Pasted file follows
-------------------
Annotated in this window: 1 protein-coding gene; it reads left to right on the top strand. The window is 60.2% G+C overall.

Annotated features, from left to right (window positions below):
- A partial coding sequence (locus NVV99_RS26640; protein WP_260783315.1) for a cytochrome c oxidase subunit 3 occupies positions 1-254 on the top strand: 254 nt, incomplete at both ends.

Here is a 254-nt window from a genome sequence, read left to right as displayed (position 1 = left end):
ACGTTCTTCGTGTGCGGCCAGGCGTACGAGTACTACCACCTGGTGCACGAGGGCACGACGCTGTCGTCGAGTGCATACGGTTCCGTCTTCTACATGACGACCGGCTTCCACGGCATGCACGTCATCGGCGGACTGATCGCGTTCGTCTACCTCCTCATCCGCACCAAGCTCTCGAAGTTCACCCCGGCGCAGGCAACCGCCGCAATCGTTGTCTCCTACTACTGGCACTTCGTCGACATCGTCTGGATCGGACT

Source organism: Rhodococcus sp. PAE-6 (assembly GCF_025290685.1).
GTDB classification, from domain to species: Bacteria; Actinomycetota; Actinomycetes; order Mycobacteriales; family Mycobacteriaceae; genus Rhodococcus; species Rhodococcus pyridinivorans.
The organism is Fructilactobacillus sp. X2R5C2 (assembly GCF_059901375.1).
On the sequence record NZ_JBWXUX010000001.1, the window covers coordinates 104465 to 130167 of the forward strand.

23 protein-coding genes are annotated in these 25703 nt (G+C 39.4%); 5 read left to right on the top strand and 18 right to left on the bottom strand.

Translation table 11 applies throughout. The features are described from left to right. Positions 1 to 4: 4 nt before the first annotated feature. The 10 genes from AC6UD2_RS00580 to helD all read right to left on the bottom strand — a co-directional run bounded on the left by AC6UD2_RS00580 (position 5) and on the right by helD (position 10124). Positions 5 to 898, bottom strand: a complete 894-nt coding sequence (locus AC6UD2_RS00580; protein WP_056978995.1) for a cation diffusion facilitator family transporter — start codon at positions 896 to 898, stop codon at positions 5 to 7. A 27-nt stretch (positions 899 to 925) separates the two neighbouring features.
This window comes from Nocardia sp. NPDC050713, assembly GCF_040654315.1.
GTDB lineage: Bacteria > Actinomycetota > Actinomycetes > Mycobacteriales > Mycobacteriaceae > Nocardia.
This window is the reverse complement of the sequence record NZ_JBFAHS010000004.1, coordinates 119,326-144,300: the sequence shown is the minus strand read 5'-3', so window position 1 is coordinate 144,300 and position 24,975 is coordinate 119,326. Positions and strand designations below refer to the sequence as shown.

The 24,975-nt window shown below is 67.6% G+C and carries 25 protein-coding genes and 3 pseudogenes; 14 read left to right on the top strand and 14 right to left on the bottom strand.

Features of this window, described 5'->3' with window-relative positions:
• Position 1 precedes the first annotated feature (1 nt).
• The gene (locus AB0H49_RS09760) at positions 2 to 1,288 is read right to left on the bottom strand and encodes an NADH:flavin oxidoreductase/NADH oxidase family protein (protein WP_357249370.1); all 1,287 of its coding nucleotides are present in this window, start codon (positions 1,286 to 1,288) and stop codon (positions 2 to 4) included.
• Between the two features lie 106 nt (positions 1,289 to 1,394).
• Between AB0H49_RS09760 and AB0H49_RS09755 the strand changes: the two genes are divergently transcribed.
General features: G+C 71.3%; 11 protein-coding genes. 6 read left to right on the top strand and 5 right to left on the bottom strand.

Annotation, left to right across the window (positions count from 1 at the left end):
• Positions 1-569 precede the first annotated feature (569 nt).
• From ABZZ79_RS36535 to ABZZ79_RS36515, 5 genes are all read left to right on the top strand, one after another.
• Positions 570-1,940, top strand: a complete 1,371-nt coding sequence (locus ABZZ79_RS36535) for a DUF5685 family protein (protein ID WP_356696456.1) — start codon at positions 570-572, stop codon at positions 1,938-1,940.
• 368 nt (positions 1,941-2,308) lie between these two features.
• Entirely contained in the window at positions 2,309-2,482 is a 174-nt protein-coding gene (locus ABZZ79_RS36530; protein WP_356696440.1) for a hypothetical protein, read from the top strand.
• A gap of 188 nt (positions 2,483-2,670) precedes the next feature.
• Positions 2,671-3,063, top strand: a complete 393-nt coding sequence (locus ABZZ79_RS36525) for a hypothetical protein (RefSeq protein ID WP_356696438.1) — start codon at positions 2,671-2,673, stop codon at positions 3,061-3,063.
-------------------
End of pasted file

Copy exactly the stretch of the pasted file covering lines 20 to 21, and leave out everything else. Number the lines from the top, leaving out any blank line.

• Between AB0H49_RS09760 and AB0H49_RS09755 the strand changes: the two genes are divergently transcribed.
General features: G+C 71.3%; 11 protein-coding genes. 6 read left to right on the top strand and 5 right to left on the bottom strand.